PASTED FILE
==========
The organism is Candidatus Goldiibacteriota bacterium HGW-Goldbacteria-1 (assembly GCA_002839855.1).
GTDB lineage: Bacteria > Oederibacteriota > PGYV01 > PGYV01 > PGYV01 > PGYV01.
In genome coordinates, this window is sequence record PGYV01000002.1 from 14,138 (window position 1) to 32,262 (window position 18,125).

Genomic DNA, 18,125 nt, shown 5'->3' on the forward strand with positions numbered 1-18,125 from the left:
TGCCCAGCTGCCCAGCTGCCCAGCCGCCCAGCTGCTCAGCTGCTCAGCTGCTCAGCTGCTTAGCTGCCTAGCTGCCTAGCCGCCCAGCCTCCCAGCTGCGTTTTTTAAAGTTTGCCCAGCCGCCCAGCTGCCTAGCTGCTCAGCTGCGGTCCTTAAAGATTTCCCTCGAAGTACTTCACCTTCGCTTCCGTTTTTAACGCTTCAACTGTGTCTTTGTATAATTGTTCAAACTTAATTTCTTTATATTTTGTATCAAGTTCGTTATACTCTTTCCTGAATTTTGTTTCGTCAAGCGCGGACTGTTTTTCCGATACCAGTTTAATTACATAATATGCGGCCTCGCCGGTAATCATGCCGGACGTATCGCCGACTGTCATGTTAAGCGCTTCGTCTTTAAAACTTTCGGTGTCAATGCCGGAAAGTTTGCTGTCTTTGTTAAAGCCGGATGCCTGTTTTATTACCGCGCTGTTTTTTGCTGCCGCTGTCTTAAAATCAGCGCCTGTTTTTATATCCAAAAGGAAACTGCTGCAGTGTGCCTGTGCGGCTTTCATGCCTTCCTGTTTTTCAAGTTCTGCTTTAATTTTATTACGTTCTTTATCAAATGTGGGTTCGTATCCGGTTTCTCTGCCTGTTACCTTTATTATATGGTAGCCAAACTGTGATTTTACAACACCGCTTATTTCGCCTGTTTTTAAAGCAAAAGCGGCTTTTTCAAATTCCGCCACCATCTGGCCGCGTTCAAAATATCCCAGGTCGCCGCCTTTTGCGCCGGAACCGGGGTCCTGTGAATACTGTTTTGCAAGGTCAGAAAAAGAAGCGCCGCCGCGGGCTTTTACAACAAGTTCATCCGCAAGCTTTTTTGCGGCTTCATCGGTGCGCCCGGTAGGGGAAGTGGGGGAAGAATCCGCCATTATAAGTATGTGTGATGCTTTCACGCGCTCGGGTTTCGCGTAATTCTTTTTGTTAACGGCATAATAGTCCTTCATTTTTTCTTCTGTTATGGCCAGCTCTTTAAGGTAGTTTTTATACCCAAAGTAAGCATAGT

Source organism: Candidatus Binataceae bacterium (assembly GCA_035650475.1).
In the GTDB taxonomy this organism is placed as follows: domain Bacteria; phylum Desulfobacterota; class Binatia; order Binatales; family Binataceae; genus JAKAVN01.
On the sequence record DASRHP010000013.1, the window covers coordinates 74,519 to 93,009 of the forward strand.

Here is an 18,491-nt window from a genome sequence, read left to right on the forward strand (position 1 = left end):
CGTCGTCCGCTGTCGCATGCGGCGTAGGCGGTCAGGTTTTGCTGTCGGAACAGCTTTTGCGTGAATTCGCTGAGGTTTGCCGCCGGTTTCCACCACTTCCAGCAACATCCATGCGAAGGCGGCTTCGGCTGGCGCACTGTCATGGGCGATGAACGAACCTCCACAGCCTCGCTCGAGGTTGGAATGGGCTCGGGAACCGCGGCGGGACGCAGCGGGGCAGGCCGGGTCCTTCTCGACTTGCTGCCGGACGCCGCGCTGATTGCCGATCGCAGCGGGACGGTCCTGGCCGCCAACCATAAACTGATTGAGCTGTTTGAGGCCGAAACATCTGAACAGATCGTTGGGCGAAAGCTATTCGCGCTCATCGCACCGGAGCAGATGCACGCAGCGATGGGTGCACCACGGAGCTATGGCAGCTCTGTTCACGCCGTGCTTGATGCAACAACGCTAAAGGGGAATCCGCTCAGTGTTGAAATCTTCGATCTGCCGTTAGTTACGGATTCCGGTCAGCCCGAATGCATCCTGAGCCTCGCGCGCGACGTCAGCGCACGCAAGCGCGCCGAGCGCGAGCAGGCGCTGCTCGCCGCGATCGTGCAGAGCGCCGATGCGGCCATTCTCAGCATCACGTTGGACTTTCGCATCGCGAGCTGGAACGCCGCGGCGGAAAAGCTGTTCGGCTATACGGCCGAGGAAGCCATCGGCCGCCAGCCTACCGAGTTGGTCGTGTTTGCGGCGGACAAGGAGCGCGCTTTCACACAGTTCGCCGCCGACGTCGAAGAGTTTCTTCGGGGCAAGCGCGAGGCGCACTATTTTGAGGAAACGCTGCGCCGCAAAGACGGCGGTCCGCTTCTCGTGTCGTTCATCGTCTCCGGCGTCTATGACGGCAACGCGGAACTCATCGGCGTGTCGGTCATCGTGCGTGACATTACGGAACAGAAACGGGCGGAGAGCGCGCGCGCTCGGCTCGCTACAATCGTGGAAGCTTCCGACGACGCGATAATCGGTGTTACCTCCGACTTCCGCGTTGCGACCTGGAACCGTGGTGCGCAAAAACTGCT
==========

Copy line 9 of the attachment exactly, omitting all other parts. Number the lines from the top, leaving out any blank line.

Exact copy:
Here is an 18,491-nt window from a genome sequence, read left to right on the forward strand (position 1 = left end):